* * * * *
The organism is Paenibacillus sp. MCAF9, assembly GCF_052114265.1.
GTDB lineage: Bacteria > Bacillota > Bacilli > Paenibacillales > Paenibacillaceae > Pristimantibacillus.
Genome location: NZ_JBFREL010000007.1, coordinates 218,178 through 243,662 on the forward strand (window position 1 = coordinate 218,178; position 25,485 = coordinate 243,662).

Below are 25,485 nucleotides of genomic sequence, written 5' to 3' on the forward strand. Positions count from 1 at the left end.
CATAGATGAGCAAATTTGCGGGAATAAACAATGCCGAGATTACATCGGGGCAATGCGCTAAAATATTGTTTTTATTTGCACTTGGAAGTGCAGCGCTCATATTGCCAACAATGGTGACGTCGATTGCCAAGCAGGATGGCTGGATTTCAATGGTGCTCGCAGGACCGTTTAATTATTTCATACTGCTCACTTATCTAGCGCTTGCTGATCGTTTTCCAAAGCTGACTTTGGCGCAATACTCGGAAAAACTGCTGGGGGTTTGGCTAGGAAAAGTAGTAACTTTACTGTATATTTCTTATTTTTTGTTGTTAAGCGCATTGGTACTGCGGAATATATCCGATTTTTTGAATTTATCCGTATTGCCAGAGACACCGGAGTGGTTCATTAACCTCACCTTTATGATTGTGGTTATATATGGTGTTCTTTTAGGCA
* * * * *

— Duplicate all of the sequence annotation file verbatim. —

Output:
The organism is Paenibacillus sp. MCAF9, assembly GCF_052114265.1.
GTDB lineage: Bacteria > Bacillota > Bacilli > Paenibacillales > Paenibacillaceae > Pristimantibacillus.
Genome location: NZ_JBFREL010000007.1, coordinates 218,178 through 243,662 on the forward strand (window position 1 = coordinate 218,178; position 25,485 = coordinate 243,662).

Below are 25,485 nucleotides of genomic sequence, written 5' to 3' on the forward strand. Positions count from 1 at the left end.
CATAGATGAGCAAATTTGCGGGAATAAACAATGCCGAGATTACATCGGGGCAATGCGCTAAAATATTGTTTTTATTTGCACTTGGAAGTGCAGCGCTCATATTGCCAACAATGGTGACGTCGATTGCCAAGCAGGATGGCTGGATTTCAATGGTGCTCGCAGGACCGTTTAATTATTTCATACTGCTCACTTATCTAGCGCTTGCTGATCGTTTTCCAAAGCTGACTTTGGCGCAATACTCGGAAAAACTGCTGGGGGTTTGGCTAGGAAAAGTAGTAACTTTACTGTATATTTCTTATTTTTTGTTGTTAAGCGCATTGGTACTGCGGAATATATCCGATTTTTTGAATTTATCCGTATTGCCAGAGACACCGGAGTGGTTCATTAACCTCACCTTTATGATTGTGGTTATATATGGTGTTCTTTTAGGCA